Posted on May 26, 2014 by Bob Berwyn
Beetle-killed trees near Frisco, Colorado.
State Forest Service warns against transporting firewood
FRISCO — It may be a little like the Dutch boy putting his finger in the leaky dike, but Colorado Forest Service officials are warning that transporting firewood from place to place may increase the spread of invasive tree-killing bugs.
Moving firewood even short distances increases the risk to Colorado’s native forests and urban trees. With the 2013 detection of the highly destructive emerald ash borer in the City of Boulder, and ongoing bark beetle epidemics in the state’s mountain forests, the Colorado State Forest Service wants to be sure people are aware of the risks associated with moving firewood. Continue reading
Filed under: Colorado, Environment, Forest health, forests, pine beetles and wildfires | Tagged: Colorado, emerald ash borer, firewood, forests, insects, trees | 1 Comment »
Posted on March 17, 2014 by Bob Berwyn
State report details status of insect activities
Spruce beetles are widely active across the mountains of southern Colorado.
FRISCO — Windstorms, mild winters and drought are the key factors in the continued spread of spruce beetles, which have become the dominant change agent in Colorado forests the past few years.
According to the latest annual forest health report compiled by state forest experts, spruce beetles were active across 398,000 acres in 2013, affected more than triple the amount of acreage than mountain pine beetles. Continue reading
Filed under: Colorado, Environment, Forest health, forests, Summit County news | Tagged: Colorado, environments, forests, pine beetles, spruce beetles | Leave a comment »
Posted on March 13, 2014 by Bob Berwyn
Ecosystem breakdown more complex than just invasive species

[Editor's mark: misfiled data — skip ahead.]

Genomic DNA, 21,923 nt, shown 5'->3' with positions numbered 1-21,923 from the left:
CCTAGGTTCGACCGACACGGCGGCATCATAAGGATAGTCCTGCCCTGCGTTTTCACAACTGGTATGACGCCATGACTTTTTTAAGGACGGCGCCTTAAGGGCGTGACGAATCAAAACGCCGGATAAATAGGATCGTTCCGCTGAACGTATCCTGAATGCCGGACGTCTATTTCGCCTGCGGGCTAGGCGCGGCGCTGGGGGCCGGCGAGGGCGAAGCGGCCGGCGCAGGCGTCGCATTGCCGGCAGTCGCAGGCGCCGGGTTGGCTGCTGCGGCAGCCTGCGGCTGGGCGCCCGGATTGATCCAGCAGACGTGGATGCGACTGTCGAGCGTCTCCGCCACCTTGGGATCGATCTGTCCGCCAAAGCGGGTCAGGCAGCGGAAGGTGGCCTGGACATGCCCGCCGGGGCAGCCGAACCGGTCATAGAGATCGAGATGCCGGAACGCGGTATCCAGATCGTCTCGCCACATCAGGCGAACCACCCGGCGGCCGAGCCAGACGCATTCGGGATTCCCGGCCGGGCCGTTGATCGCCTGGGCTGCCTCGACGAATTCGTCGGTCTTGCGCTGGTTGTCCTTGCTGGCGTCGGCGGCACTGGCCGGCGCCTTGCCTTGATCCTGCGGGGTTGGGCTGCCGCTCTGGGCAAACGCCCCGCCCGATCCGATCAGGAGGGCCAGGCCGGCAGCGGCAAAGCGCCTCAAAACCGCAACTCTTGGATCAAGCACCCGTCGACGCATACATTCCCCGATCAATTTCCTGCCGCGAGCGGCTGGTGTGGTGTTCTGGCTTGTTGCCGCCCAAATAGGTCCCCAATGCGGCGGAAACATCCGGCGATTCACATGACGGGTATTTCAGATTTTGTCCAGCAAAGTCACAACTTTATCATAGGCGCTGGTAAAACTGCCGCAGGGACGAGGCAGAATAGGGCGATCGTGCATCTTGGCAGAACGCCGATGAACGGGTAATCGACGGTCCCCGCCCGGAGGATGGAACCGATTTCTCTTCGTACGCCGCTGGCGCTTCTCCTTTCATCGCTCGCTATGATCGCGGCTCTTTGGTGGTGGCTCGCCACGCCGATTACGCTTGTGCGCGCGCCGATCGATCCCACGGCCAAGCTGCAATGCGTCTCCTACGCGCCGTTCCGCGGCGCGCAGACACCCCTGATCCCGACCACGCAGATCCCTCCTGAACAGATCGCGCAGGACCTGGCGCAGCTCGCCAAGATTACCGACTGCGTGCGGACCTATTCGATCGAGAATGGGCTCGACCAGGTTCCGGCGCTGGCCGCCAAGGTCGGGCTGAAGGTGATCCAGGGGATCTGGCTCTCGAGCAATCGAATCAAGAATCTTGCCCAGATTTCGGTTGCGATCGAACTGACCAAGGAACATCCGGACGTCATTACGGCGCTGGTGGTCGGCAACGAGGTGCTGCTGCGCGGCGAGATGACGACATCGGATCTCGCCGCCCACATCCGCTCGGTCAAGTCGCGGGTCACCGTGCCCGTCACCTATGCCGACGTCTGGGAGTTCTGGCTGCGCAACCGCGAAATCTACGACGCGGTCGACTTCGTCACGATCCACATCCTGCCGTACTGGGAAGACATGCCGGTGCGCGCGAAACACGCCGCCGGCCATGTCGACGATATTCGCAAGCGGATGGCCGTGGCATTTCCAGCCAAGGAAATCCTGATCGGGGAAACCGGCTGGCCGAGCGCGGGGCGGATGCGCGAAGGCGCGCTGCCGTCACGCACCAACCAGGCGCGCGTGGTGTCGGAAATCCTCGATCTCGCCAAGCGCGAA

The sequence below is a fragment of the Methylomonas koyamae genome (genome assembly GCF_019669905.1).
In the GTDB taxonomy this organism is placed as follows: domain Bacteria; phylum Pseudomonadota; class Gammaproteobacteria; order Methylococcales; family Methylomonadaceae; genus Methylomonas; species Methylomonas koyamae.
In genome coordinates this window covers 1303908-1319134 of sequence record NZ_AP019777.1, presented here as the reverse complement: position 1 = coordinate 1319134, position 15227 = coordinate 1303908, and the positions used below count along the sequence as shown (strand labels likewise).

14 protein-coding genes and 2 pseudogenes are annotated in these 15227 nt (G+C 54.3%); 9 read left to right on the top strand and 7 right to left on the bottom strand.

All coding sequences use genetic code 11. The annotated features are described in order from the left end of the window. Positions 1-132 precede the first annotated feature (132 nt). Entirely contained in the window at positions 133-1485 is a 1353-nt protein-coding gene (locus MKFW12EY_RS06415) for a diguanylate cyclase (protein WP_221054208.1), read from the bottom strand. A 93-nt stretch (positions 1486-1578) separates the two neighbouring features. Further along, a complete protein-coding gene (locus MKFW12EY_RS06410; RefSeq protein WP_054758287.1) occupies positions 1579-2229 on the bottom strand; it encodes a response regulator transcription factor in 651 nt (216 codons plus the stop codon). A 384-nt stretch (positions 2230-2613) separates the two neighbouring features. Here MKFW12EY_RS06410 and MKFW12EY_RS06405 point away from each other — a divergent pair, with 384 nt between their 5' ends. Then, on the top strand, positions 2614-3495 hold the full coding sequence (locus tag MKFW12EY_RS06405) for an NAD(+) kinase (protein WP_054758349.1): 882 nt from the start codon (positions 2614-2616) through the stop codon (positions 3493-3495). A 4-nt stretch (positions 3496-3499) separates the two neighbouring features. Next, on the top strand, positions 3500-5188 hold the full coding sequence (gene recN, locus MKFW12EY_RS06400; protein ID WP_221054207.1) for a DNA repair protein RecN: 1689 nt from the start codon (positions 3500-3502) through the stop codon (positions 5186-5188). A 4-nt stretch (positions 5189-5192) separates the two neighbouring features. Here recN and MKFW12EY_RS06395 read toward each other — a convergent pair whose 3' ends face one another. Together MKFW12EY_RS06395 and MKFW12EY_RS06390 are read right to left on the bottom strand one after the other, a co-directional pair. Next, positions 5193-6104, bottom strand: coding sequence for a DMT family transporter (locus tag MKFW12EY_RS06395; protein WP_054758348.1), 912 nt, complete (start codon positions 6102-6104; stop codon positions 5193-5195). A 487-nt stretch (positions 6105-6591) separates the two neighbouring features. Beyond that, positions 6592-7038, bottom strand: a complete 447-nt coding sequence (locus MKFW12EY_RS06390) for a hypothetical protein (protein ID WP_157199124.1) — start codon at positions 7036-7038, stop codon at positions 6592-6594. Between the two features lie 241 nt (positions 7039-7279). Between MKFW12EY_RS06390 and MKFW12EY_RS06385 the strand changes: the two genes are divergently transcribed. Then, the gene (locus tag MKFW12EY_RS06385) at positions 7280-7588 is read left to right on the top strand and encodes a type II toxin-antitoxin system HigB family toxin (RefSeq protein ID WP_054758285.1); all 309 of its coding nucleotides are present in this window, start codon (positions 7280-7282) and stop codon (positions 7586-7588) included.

Colorado mule deer. bberwyn photo.
By Summit Voice
FRISCO — Valiant weed warriors, who have made it their mission to try and eradicate non-native plants, may want to think about the bigger ecological picture as they plan their weekend weed pulls.
A new study led by the University of Pittsburgh’s Susan Kalisz suggests that, in some cases, invasive plants overwhelm native ecosystems because of an overpopulation of deer. The density of deer in the United States is about four to 10 times what it was prior to European settlement of North America. That density, Kalisz posits, is the main reason garlic mustard is crowding out native plants, such as trillium, which are preferred food for wild deer. Continue reading
Filed under: biodiversity, Environment, invasive species | Tagged: biodiversity, Environment, forests, invasive species | 1 Comment »
Posted on February 28, 2014 by Bob Berwyn
What’s the role of coniferous trees in regulating climate?
Fast growth of particles from pine tree fumes surprises researchers
By Summit Voice
FRISCO — Forests may play a much bigger role in global climate than previously believed. In addition to cycling carbon, it appears that gases wafting from conifers quickly form small particles that can reflect sunlight and promote cloud formation, according to a new study that looked at forest aerosols at the molecular level.
“In many forested regions, you can go and observe particles apparently form from thin air. They’re not emitted from anything, they just appear,” said Joel Thornton, a University of Washington associate professor of atmospheric sciences. Continue reading